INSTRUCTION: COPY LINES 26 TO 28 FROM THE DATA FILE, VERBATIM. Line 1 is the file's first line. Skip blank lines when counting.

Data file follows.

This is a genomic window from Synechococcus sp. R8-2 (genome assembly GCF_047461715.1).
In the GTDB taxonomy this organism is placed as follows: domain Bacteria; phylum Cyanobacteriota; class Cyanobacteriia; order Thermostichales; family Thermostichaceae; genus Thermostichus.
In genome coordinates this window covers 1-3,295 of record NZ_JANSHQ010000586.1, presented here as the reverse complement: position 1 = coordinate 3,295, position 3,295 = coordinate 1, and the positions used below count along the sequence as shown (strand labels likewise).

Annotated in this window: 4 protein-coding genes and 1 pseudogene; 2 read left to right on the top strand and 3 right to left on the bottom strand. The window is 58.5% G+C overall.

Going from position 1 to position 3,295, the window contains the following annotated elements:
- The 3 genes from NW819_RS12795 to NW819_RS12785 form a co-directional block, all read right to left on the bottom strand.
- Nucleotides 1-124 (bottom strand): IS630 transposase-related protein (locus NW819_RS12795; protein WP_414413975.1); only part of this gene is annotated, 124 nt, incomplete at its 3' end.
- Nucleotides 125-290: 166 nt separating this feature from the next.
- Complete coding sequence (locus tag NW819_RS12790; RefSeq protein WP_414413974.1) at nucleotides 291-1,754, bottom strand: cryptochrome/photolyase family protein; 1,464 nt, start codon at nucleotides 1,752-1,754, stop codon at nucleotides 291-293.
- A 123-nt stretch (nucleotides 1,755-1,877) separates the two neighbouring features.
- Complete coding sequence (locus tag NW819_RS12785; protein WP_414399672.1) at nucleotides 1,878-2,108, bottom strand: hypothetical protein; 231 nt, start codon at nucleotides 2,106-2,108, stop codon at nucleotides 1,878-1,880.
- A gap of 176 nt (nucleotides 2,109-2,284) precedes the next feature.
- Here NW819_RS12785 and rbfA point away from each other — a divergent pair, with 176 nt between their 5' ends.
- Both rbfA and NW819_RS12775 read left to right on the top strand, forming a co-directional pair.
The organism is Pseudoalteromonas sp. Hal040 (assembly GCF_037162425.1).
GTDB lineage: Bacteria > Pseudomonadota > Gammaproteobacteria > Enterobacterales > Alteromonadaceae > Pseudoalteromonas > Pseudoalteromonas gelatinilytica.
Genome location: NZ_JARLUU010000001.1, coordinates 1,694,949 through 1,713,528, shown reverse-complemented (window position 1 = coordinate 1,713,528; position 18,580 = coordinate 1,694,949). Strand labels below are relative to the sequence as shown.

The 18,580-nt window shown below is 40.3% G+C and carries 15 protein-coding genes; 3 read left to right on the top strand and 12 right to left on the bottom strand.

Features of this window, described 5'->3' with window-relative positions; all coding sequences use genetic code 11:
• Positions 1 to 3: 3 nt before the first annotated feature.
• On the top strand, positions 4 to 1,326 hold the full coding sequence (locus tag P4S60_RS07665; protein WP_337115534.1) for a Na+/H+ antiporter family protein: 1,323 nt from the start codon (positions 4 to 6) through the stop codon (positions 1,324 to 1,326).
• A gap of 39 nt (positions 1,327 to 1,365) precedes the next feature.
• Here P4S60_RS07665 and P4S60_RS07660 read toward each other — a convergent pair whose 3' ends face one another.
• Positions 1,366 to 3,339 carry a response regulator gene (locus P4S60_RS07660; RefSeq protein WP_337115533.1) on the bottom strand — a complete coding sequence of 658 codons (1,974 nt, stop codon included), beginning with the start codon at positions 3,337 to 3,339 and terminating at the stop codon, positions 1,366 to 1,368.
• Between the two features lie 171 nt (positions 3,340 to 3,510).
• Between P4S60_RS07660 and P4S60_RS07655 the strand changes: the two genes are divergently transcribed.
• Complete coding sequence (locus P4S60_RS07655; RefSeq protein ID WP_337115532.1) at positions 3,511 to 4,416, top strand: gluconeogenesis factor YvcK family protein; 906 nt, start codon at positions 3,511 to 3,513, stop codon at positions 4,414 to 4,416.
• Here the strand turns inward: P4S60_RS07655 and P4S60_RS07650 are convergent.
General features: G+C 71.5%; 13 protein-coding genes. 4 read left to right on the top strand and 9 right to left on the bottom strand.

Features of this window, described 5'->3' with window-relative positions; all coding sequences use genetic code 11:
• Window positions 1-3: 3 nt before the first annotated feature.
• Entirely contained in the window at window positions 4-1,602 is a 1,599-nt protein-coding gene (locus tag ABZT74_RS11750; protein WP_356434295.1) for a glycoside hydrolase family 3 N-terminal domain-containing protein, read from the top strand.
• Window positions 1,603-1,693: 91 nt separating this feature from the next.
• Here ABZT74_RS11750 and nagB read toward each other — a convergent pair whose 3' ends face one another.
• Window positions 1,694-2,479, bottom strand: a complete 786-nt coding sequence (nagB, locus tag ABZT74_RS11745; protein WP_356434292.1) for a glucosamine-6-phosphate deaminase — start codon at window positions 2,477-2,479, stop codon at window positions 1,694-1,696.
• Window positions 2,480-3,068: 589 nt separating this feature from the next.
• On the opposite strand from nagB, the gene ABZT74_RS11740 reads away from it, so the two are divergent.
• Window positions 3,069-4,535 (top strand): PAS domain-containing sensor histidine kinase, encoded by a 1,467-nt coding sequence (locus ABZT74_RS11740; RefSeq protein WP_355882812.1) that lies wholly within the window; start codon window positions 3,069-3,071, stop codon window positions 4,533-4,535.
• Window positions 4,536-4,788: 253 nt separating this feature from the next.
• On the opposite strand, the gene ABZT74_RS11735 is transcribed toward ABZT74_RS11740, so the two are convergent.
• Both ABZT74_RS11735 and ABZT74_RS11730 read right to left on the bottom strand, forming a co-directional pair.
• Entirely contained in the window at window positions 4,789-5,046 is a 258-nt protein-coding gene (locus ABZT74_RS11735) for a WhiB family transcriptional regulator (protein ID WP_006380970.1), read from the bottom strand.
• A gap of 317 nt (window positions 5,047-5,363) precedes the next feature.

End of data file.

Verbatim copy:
• Between P4S60_RS07660 and P4S60_RS07655 the strand changes: the two genes are divergently transcribed.
• Complete coding sequence (locus P4S60_RS07655; RefSeq protein ID WP_337115532.1) at positions 3,511 to 4,416, top strand: gluconeogenesis factor YvcK family protein; 906 nt, start codon at positions 3,511 to 3,513, stop codon at positions 4,414 to 4,416.
• Here the strand turns inward: P4S60_RS07655 and P4S60_RS07650 are convergent.